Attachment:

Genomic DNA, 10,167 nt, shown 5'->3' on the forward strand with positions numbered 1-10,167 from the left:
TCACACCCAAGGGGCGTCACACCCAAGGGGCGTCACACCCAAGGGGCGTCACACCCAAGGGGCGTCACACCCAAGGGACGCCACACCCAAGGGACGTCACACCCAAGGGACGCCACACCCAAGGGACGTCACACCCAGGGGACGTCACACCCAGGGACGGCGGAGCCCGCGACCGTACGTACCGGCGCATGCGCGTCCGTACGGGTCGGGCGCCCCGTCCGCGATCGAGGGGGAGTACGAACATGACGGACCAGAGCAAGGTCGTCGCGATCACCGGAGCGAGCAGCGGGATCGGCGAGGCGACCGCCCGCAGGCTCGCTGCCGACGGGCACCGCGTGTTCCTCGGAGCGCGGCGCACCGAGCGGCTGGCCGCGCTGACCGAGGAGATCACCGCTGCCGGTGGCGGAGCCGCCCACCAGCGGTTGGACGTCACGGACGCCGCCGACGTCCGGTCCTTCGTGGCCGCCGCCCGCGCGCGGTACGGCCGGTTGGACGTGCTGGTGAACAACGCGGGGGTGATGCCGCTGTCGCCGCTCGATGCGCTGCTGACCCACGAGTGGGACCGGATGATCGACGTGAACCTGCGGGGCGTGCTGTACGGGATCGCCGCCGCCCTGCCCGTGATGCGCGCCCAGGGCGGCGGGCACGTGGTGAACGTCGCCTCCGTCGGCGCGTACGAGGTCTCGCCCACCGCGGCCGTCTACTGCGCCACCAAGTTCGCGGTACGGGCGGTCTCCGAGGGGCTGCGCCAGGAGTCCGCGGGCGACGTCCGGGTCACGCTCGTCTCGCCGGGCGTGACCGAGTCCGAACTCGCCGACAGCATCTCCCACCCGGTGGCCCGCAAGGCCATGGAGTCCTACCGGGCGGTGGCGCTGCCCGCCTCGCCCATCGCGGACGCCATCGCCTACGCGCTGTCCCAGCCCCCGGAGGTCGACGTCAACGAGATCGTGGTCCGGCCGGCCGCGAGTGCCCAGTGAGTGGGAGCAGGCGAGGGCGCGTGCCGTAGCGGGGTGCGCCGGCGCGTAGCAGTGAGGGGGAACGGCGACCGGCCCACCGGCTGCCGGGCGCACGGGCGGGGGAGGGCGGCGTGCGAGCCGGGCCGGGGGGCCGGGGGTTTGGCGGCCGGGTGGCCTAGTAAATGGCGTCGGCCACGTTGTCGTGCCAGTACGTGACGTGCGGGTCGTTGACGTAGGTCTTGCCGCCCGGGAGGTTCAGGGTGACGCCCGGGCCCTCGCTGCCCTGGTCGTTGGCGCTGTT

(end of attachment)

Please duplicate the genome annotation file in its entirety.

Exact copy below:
Genomic DNA, 10,167 nt, shown 5'->3' on the forward strand with positions numbered 1-10,167 from the left:
TCACACCCAAGGGGCGTCACACCCAAGGGGCGTCACACCCAAGGGGCGTCACACCCAAGGGGCGTCACACCCAAGGGACGCCACACCCAAGGGACGTCACACCCAAGGGACGCCACACCCAAGGGACGTCACACCCAGGGGACGTCACACCCAGGGACGGCGGAGCCCGCGACCGTACGTACCGGCGCATGCGCGTCCGTACGGGTCGGGCGCCCCGTCCGCGATCGAGGGGGAGTACGAACATGACGGACCAGAGCAAGGTCGTCGCGATCACCGGAGCGAGCAGCGGGATCGGCGAGGCGACCGCCCGCAGGCTCGCTGCCGACGGGCACCGCGTGTTCCTCGGAGCGCGGCGCACCGAGCGGCTGGCCGCGCTGACCGAGGAGATCACCGCTGCCGGTGGCGGAGCCGCCCACCAGCGGTTGGACGTCACGGACGCCGCCGACGTCCGGTCCTTCGTGGCCGCCGCCCGCGCGCGGTACGGCCGGTTGGACGTGCTGGTGAACAACGCGGGGGTGATGCCGCTGTCGCCGCTCGATGCGCTGCTGACCCACGAGTGGGACCGGATGATCGACGTGAACCTGCGGGGCGTGCTGTACGGGATCGCCGCCGCCCTGCCCGTGATGCGCGCCCAGGGCGGCGGGCACGTGGTGAACGTCGCCTCCGTCGGCGCGTACGAGGTCTCGCCCACCGCGGCCGTCTACTGCGCCACCAAGTTCGCGGTACGGGCGGTCTCCGAGGGGCTGCGCCAGGAGTCCGCGGGCGACGTCCGGGTCACGCTCGTCTCGCCGGGCGTGACCGAGTCCGAACTCGCCGACAGCATCTCCCACCCGGTGGCCCGCAAGGCCATGGAGTCCTACCGGGCGGTGGCGCTGCCCGCCTCGCCCATCGCGGACGCCATCGCCTACGCGCTGTCCCAGCCCCCGGAGGTCGACGTCAACGAGATCGTGGTCCGGCCGGCCGCGAGTGCCCAGTGAGTGGGAGCAGGCGAGGGCGCGTGCCGTAGCGGGGTGCGCCGGCGCGTAGCAGTGAGGGGGAACGGCGACCGGCCCACCGGCTGCCGGGCGCACGGGCGGGGGAGGGCGGCGTGCGAGCCGGGCCGGGGGGCCGGGGGTTTGGCGGCCGGGTGGCCTAGTAAATGGCGTCGGCCACGTTGTCGTGCCAGTACGTGACGTGCGGGTCGTTGACGTAGGTCTTGCCGCCCGGGAGGTTCAGGGTGACGCCCGGGCCCTCGCTGCCCTGGTCGTTGGCGCTGTT